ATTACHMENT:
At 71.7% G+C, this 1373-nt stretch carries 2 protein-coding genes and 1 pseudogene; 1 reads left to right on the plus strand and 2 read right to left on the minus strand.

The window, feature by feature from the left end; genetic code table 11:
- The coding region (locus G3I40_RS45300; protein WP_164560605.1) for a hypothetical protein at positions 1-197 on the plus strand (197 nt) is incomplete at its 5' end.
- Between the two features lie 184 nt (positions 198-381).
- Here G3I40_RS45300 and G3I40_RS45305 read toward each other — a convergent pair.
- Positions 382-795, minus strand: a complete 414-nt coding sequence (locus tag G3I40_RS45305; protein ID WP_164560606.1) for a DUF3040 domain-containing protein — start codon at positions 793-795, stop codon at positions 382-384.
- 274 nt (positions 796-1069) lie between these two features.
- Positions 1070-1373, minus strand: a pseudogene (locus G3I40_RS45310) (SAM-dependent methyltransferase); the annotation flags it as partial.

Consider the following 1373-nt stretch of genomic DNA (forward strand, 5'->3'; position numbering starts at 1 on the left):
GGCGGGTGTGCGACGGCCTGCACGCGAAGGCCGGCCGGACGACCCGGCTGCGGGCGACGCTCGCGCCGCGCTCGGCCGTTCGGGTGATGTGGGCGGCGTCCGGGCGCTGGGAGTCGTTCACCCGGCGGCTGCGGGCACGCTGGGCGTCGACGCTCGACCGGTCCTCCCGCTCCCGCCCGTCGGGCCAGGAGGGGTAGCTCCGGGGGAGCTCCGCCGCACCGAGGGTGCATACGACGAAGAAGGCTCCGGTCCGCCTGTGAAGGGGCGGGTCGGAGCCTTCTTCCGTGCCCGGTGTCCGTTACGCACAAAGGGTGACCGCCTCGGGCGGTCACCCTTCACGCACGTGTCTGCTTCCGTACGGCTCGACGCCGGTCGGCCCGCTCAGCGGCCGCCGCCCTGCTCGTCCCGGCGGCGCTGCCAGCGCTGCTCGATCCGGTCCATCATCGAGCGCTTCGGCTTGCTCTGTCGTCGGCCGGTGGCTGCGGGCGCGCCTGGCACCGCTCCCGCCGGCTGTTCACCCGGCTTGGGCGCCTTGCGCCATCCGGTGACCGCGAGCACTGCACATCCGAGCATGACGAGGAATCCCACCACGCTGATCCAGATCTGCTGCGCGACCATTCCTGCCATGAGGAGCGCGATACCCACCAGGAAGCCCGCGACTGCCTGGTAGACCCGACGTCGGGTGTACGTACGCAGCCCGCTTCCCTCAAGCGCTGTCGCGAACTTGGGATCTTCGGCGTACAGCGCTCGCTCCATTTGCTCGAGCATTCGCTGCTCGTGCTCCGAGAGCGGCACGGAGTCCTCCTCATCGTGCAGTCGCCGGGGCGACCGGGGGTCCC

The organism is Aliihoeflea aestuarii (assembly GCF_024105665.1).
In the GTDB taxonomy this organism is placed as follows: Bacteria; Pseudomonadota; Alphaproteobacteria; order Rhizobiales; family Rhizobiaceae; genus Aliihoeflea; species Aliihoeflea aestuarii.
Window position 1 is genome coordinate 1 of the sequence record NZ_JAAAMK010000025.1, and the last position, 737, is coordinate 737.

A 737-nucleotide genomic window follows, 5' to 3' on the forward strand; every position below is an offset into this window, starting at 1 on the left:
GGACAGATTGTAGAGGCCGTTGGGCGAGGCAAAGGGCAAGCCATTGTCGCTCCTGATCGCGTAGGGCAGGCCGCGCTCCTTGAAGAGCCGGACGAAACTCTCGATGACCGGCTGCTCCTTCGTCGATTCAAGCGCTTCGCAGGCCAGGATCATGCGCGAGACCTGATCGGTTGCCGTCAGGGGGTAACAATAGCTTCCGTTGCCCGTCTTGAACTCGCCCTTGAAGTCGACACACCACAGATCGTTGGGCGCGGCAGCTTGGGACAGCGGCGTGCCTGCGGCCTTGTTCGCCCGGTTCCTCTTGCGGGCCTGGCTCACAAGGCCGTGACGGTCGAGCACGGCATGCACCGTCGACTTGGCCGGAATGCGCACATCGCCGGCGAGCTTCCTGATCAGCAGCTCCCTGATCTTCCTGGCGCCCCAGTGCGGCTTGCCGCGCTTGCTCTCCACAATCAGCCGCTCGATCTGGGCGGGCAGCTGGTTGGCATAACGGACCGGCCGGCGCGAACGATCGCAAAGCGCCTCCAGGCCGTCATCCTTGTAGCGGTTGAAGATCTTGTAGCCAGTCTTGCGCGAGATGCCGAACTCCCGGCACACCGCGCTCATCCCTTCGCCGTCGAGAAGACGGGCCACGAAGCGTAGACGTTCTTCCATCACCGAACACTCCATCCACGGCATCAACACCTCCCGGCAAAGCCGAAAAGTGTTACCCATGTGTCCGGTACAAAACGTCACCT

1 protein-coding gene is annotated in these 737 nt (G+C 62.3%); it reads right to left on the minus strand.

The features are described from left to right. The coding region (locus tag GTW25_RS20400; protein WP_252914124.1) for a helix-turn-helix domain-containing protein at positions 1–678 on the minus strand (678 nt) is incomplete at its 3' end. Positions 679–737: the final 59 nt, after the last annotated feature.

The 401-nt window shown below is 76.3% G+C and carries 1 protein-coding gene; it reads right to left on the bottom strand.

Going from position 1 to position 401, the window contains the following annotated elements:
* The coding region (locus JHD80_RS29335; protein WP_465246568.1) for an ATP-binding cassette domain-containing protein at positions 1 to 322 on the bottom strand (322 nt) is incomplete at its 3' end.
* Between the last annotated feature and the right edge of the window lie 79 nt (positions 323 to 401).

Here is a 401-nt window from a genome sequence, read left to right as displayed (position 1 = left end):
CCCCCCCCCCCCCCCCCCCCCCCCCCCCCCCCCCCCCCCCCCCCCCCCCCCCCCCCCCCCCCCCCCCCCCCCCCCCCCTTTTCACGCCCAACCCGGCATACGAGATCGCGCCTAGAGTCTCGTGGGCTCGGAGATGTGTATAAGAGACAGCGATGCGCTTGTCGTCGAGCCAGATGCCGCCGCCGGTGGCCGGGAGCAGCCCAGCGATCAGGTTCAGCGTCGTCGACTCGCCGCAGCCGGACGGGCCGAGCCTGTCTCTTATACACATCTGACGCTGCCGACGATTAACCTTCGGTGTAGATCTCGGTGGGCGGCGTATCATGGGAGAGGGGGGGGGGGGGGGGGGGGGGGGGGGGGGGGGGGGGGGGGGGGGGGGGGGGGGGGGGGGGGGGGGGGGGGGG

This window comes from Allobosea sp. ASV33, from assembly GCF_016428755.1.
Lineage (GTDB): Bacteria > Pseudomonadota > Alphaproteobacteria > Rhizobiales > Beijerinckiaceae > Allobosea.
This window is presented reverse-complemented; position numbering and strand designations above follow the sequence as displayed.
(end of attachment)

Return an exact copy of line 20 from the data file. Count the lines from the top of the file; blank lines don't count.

* The coding region (locus JHD80_RS29335; protein WP_465246568.1) for an ATP-binding cassette domain-containing protein at positions 1 to 322 on the bottom strand (322 nt) is incomplete at its 3' end.